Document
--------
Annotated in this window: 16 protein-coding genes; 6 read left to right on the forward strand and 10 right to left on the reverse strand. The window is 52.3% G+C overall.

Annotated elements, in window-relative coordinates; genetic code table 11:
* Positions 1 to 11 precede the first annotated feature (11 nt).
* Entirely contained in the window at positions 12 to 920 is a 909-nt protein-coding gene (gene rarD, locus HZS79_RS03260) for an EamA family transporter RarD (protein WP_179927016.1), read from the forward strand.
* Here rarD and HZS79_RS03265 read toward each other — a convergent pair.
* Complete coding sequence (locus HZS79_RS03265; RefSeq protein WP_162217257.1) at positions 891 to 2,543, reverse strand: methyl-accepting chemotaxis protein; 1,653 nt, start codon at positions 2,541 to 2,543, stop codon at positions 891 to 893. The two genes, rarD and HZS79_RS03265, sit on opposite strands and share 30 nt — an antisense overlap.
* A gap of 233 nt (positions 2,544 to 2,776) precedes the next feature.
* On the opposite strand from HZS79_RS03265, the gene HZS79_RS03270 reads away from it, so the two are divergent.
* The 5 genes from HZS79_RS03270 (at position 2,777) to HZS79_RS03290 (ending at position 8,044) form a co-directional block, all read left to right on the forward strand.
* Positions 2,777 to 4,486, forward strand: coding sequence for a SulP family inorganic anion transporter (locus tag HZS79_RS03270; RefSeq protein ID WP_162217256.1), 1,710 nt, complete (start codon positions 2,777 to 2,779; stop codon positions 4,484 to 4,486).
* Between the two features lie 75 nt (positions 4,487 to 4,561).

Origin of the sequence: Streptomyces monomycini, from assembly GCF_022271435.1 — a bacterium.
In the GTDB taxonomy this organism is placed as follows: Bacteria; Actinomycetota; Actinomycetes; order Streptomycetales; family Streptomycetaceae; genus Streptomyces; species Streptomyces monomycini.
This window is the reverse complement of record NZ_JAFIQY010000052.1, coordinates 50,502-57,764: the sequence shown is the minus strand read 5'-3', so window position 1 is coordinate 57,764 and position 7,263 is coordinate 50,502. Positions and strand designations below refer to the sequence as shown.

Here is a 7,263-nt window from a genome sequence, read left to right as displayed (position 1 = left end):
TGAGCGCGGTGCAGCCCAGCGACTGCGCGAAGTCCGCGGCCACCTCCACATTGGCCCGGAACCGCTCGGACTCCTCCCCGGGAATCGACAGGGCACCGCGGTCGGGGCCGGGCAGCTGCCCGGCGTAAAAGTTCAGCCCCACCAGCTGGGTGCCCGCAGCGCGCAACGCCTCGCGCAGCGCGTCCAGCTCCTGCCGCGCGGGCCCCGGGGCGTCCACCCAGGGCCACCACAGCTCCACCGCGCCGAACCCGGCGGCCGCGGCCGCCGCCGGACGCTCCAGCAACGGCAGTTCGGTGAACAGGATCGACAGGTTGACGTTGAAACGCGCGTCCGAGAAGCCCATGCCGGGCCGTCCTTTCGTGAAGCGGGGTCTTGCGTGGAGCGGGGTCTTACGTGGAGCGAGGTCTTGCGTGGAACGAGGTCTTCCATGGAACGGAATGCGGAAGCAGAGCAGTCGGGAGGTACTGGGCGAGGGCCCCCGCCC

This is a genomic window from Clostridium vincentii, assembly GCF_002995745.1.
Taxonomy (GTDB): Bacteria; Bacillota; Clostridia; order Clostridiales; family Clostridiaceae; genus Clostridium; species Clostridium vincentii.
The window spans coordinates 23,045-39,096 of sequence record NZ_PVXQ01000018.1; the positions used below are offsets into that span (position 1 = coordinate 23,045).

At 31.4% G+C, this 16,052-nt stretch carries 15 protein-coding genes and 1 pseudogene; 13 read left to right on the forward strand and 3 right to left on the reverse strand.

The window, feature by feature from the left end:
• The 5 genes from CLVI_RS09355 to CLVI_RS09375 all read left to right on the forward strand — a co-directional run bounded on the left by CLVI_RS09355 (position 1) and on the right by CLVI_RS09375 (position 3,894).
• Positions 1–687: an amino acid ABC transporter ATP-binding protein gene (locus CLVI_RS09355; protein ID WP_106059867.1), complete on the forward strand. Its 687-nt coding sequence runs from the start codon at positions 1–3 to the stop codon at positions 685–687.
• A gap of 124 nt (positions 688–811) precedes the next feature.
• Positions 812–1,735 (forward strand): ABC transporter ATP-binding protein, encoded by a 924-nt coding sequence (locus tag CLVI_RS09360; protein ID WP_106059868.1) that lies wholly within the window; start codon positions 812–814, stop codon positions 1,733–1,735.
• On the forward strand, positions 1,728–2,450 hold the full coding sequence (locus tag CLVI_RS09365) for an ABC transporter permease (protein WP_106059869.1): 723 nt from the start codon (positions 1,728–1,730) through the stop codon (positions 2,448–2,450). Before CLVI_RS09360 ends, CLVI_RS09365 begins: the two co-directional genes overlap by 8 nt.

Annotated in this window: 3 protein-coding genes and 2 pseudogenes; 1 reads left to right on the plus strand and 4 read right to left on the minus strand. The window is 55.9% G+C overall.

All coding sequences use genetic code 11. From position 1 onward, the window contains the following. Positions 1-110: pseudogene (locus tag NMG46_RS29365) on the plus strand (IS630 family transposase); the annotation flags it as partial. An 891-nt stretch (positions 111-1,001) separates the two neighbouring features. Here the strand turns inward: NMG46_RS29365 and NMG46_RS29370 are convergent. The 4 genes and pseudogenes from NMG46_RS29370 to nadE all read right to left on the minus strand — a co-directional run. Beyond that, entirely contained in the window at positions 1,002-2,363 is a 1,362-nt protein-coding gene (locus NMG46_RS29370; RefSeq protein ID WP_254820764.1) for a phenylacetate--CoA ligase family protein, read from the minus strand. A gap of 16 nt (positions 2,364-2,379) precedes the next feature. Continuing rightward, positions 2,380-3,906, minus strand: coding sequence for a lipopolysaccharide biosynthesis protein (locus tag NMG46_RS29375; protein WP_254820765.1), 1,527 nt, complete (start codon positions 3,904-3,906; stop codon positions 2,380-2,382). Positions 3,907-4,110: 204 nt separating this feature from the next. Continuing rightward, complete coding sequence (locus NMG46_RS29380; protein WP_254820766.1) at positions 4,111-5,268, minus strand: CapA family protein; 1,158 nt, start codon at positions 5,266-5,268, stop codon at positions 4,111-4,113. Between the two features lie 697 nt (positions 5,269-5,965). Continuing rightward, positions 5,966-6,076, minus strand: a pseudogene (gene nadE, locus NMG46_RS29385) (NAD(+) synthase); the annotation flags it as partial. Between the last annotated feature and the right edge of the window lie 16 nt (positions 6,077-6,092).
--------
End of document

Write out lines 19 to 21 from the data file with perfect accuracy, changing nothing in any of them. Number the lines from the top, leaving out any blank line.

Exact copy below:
The window spans coordinates 23,045-39,096 of sequence record NZ_PVXQ01000018.1; the positions used below are offsets into that span (position 1 = coordinate 23,045).

At 31.4% G+C, this 16,052-nt stretch carries 15 protein-coding genes and 1 pseudogene; 13 read left to right on the forward strand and 3 right to left on the reverse strand.

The window, feature by feature from the left end: